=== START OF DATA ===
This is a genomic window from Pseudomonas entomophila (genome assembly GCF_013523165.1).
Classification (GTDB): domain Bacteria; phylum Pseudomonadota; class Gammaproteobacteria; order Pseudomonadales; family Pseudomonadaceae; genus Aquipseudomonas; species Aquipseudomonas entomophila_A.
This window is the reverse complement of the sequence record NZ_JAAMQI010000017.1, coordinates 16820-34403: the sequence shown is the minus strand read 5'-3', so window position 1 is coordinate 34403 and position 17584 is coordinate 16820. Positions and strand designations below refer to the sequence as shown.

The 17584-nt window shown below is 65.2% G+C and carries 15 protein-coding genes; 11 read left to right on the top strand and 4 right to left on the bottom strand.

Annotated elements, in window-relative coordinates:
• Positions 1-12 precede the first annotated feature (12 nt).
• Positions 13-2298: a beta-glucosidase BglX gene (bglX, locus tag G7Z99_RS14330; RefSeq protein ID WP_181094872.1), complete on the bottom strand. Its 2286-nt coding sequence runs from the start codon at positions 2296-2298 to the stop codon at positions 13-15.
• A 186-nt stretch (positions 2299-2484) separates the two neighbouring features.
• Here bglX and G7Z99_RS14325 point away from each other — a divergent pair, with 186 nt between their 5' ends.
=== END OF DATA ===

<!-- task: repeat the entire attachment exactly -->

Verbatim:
This is a genomic window from Pseudomonas entomophila (genome assembly GCF_013523165.1).
Classification (GTDB): domain Bacteria; phylum Pseudomonadota; class Gammaproteobacteria; order Pseudomonadales; family Pseudomonadaceae; genus Aquipseudomonas; species Aquipseudomonas entomophila_A.
This window is the reverse complement of the sequence record NZ_JAAMQI010000017.1, coordinates 16820-34403: the sequence shown is the minus strand read 5'-3', so window position 1 is coordinate 34403 and position 17584 is coordinate 16820. Positions and strand designations below refer to the sequence as shown.

The 17584-nt window shown below is 65.2% G+C and carries 15 protein-coding genes; 11 read left to right on the top strand and 4 right to left on the bottom strand.

Annotated elements, in window-relative coordinates:
• Positions 1-12 precede the first annotated feature (12 nt).
• Positions 13-2298: a beta-glucosidase BglX gene (bglX, locus tag G7Z99_RS14330; RefSeq protein ID WP_181094872.1), complete on the bottom strand. Its 2286-nt coding sequence runs from the start codon at positions 2296-2298 to the stop codon at positions 13-15.
• A 186-nt stretch (positions 2299-2484) separates the two neighbouring features.
• Here bglX and G7Z99_RS14325 point away from each other — a divergent pair, with 186 nt between their 5' ends.